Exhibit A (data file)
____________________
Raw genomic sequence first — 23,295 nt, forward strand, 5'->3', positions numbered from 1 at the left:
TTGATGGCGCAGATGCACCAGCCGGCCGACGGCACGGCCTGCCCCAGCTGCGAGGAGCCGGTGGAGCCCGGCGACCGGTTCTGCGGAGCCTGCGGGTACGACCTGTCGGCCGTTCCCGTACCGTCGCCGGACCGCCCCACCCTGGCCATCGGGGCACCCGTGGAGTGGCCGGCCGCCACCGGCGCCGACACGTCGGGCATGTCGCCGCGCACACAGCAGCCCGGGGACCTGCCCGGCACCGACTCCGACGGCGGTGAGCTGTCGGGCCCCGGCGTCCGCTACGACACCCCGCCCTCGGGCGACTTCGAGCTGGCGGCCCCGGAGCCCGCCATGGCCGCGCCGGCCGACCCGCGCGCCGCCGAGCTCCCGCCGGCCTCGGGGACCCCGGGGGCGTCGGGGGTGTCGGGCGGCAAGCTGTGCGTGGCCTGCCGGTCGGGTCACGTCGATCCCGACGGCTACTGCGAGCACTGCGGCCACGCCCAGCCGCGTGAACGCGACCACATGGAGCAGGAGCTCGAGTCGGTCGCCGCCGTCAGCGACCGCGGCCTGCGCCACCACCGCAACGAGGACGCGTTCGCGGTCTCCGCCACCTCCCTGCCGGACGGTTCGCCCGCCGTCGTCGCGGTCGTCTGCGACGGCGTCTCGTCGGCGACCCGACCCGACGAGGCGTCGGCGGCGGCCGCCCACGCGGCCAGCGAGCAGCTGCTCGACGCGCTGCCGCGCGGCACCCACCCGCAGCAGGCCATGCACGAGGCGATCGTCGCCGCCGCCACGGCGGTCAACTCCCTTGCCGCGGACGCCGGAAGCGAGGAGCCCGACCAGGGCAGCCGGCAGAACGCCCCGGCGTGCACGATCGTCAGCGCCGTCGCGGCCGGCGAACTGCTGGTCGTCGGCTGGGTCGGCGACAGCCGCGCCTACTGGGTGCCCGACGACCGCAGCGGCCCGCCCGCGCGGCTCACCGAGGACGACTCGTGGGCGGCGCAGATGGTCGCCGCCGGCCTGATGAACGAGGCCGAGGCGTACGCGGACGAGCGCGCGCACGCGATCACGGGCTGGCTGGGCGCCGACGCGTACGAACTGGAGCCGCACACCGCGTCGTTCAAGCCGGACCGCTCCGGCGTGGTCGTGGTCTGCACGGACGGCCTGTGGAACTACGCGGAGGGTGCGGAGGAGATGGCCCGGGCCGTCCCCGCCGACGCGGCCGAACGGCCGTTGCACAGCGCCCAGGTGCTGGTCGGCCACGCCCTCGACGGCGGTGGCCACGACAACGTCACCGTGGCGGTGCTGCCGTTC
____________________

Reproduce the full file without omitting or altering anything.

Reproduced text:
Raw genomic sequence first — 23,295 nt, forward strand, 5'->3', positions numbered from 1 at the left:
TTGATGGCGCAGATGCACCAGCCGGCCGACGGCACGGCCTGCCCCAGCTGCGAGGAGCCGGTGGAGCCCGGCGACCGGTTCTGCGGAGCCTGCGGGTACGACCTGTCGGCCGTTCCCGTACCGTCGCCGGACCGCCCCACCCTGGCCATCGGGGCACCCGTGGAGTGGCCGGCCGCCACCGGCGCCGACACGTCGGGCATGTCGCCGCGCACACAGCAGCCCGGGGACCTGCCCGGCACCGACTCCGACGGCGGTGAGCTGTCGGGCCCCGGCGTCCGCTACGACACCCCGCCCTCGGGCGACTTCGAGCTGGCGGCCCCGGAGCCCGCCATGGCCGCGCCGGCCGACCCGCGCGCCGCCGAGCTCCCGCCGGCCTCGGGGACCCCGGGGGCGTCGGGGGTGTCGGGCGGCAAGCTGTGCGTGGCCTGCCGGTCGGGTCACGTCGATCCCGACGGCTACTGCGAGCACTGCGGCCACGCCCAGCCGCGTGAACGCGACCACATGGAGCAGGAGCTCGAGTCGGTCGCCGCCGTCAGCGACCGCGGCCTGCGCCACCACCGCAACGAGGACGCGTTCGCGGTCTCCGCCACCTCCCTGCCGGACGGTTCGCCCGCCGTCGTCGCGGTCGTCTGCGACGGCGTCTCGTCGGCGACCCGACCCGACGAGGCGTCGGCGGCGGCCGCCCACGCGGCCAGCGAGCAGCTGCTCGACGCGCTGCCGCGCGGCACCCACCCGCAGCAGGCCATGCACGAGGCGATCGTCGCCGCCGCCACGGCGGTCAACTCCCTTGCCGCGGACGCCGGAAGCGAGGAGCCCGACCAGGGCAGCCGGCAGAACGCCCCGGCGTGCACGATCGTCAGCGCCGTCGCGGCCGGCGAACTGCTGGTCGTCGGCTGGGTCGGCGACAGCCGCGCCTACTGGGTGCCCGACGACCGCAGCGGCCCGCCCGCGCGGCTCACCGAGGACGACTCGTGGGCGGCGCAGATGGTCGCCGCCGGCCTGATGAACGAGGCCGAGGCGTACGCGGACGAGCGCGCGCACGCGATCACGGGCTGGCTGGGCGCCGACGCGTACGAACTGGAGCCGCACACCGCGTCGTTCAAGCCGGACCGCTCCGGCGTGGTCGTGGTCTGCACGGACGGCCTGTGGAACTACGCGGAGGGTGCGGAGGAGATGGCCCGGGCCGTCCCCGCCGACGCGGCCGAACGGCCGTTGCACAGCGCCCAGGTGCTGGTCGGCCACGCCCTCGACGGCGGTGGCCACGACAACGTCACCGTGGCGGTGCTGCCGTTC